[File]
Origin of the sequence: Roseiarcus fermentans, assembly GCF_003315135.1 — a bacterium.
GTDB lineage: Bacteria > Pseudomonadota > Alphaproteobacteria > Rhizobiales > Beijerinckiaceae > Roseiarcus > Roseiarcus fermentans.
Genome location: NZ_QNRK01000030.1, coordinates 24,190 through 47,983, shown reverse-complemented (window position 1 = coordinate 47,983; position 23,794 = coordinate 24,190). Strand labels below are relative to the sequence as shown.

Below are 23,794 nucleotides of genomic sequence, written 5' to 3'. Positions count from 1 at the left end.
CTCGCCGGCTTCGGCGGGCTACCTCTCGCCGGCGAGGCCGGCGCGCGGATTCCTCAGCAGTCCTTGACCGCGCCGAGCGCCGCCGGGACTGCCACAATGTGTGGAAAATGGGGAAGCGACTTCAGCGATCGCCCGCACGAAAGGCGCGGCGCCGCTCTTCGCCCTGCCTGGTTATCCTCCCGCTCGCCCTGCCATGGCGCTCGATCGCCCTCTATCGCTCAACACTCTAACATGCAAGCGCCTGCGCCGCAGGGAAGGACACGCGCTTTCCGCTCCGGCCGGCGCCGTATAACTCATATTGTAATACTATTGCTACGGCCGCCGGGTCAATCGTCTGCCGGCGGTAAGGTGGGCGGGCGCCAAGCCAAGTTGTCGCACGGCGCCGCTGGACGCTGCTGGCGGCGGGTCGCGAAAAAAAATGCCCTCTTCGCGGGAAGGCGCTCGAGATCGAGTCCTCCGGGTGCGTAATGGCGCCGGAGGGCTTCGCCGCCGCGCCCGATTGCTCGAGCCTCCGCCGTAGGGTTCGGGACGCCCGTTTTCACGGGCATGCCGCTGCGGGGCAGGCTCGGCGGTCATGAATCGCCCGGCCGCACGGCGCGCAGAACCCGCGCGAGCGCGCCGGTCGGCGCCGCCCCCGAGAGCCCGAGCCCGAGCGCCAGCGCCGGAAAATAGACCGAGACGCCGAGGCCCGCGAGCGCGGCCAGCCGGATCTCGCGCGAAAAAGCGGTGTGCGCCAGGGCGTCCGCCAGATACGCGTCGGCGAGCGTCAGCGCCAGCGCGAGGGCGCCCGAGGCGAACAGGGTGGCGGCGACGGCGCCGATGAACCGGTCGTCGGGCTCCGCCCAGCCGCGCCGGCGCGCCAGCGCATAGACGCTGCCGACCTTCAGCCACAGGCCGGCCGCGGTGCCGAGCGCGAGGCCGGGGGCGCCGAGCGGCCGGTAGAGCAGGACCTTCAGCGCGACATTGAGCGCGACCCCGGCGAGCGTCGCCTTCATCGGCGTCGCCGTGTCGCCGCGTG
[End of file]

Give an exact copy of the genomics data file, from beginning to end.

Origin of the sequence: Roseiarcus fermentans, assembly GCF_003315135.1 — a bacterium.
GTDB lineage: Bacteria > Pseudomonadota > Alphaproteobacteria > Rhizobiales > Beijerinckiaceae > Roseiarcus > Roseiarcus fermentans.
Genome location: NZ_QNRK01000030.1, coordinates 24,190 through 47,983, shown reverse-complemented (window position 1 = coordinate 47,983; position 23,794 = coordinate 24,190). Strand labels below are relative to the sequence as shown.

Below are 23,794 nucleotides of genomic sequence, written 5' to 3'. Positions count from 1 at the left end.
CTCGCCGGCTTCGGCGGGCTACCTCTCGCCGGCGAGGCCGGCGCGCGGATTCCTCAGCAGTCCTTGACCGCGCCGAGCGCCGCCGGGACTGCCACAATGTGTGGAAAATGGGGAAGCGACTTCAGCGATCGCCCGCACGAAAGGCGCGGCGCCGCTCTTCGCCCTGCCTGGTTATCCTCCCGCTCGCCCTGCCATGGCGCTCGATCGCCCTCTATCGCTCAACACTCTAACATGCAAGCGCCTGCGCCGCAGGGAAGGACACGCGCTTTCCGCTCCGGCCGGCGCCGTATAACTCATATTGTAATACTATTGCTACGGCCGCCGGGTCAATCGTCTGCCGGCGGTAAGGTGGGCGGGCGCCAAGCCAAGTTGTCGCACGGCGCCGCTGGACGCTGCTGGCGGCGGGTCGCGAAAAAAAATGCCCTCTTCGCGGGAAGGCGCTCGAGATCGAGTCCTCCGGGTGCGTAATGGCGCCGGAGGGCTTCGCCGCCGCGCCCGATTGCTCGAGCCTCCGCCGTAGGGTTCGGGACGCCCGTTTTCACGGGCATGCCGCTGCGGGGCAGGCTCGGCGGTCATGAATCGCCCGGCCGCACGGCGCGCAGAACCCGCGCGAGCGCGCCGGTCGGCGCCGCCCCCGAGAGCCCGAGCCCGAGCGCCAGCGCCGGAAAATAGACCGAGACGCCGAGGCCCGCGAGCGCGGCCAGCCGGATCTCGCGCGAAAAAGCGGTGTGCGCCAGGGCGTCCGCCAGATACGCGTCGGCGAGCGTCAGCGCCAGCGCGAGGGCGCCCGAGGCGAACAGGGTGGCGGCGACGGCGCCGATGAACCGGTCGTCGGGCTCCGCCCAGCCGCGCCGGCGCGCCAGCGCATAGACGCTGCCGACCTTCAGCCACAGGCCGGCCGCGGTGCCGAGCGCGAGGCCGGGGGCGCCGAGCGGCCGGTAGAGCAGGACCTTCAGCGCGACATTGAGCGCGACCCCGGCGAGCGTCGCCTTCATCGGCGTCGCCGTGTCGCCGCGTG